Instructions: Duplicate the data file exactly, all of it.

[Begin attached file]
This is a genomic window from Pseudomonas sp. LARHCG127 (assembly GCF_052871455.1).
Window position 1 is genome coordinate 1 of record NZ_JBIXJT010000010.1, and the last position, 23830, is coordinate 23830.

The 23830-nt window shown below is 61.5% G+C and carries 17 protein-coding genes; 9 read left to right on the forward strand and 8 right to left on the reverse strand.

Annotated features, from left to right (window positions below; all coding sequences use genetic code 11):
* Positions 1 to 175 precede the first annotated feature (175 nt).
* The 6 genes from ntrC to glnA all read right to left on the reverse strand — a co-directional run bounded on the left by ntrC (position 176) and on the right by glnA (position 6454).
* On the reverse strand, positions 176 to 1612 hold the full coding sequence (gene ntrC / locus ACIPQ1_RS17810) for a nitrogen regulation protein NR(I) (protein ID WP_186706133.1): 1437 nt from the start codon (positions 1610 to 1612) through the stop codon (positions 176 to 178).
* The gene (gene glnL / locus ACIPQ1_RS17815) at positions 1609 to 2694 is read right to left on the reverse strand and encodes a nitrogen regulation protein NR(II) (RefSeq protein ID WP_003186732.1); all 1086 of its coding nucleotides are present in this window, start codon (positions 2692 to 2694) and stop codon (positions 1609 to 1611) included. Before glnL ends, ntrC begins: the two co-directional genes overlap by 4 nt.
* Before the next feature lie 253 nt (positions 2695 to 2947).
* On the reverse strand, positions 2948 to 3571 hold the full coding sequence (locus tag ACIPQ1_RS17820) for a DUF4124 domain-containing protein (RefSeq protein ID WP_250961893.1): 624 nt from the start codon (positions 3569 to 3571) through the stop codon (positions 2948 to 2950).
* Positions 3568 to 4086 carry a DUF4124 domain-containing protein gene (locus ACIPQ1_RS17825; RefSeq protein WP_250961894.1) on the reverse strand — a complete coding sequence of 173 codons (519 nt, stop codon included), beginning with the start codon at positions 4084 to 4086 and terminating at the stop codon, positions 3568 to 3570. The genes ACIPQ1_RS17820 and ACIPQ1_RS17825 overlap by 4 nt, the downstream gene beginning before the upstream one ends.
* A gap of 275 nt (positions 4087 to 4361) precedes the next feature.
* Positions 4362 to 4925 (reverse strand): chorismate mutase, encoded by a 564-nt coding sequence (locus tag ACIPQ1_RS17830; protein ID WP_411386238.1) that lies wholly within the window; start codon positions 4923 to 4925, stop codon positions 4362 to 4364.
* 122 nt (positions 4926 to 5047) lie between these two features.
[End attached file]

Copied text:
This is a genomic window from Pseudomonas sp. LARHCG127 (assembly GCF_052871455.1).
Window position 1 is genome coordinate 1 of record NZ_JBIXJT010000010.1, and the last position, 23830, is coordinate 23830.

The 23830-nt window shown below is 61.5% G+C and carries 17 protein-coding genes; 9 read left to right on the forward strand and 8 right to left on the reverse strand.

Annotated features, from left to right (window positions below; all coding sequences use genetic code 11):
* Positions 1 to 175 precede the first annotated feature (175 nt).
* The 6 genes from ntrC to glnA all read right to left on the reverse strand — a co-directional run bounded on the left by ntrC (position 176) and on the right by glnA (position 6454).
* On the reverse strand, positions 176 to 1612 hold the full coding sequence (gene ntrC / locus ACIPQ1_RS17810) for a nitrogen regulation protein NR(I) (protein ID WP_186706133.1): 1437 nt from the start codon (positions 1610 to 1612) through the stop codon (positions 176 to 178).
* The gene (gene glnL / locus ACIPQ1_RS17815) at positions 1609 to 2694 is read right to left on the reverse strand and encodes a nitrogen regulation protein NR(II) (RefSeq protein ID WP_003186732.1); all 1086 of its coding nucleotides are present in this window, start codon (positions 2692 to 2694) and stop codon (positions 1609 to 1611) included. Before glnL ends, ntrC begins: the two co-directional genes overlap by 4 nt.
* Before the next feature lie 253 nt (positions 2695 to 2947).
* On the reverse strand, positions 2948 to 3571 hold the full coding sequence (locus tag ACIPQ1_RS17820) for a DUF4124 domain-containing protein (RefSeq protein ID WP_250961893.1): 624 nt from the start codon (positions 3569 to 3571) through the stop codon (positions 2948 to 2950).
* Positions 3568 to 4086 carry a DUF4124 domain-containing protein gene (locus ACIPQ1_RS17825; RefSeq protein WP_250961894.1) on the reverse strand — a complete coding sequence of 173 codons (519 nt, stop codon included), beginning with the start codon at positions 4084 to 4086 and terminating at the stop codon, positions 3568 to 3570. The genes ACIPQ1_RS17820 and ACIPQ1_RS17825 overlap by 4 nt, the downstream gene beginning before the upstream one ends.
* A gap of 275 nt (positions 4087 to 4361) precedes the next feature.
* Positions 4362 to 4925 (reverse strand): chorismate mutase, encoded by a 564-nt coding sequence (locus tag ACIPQ1_RS17830; protein ID WP_411386238.1) that lies wholly within the window; start codon positions 4923 to 4925, stop codon positions 4362 to 4364.
* 122 nt (positions 4926 to 5047) lie between these two features.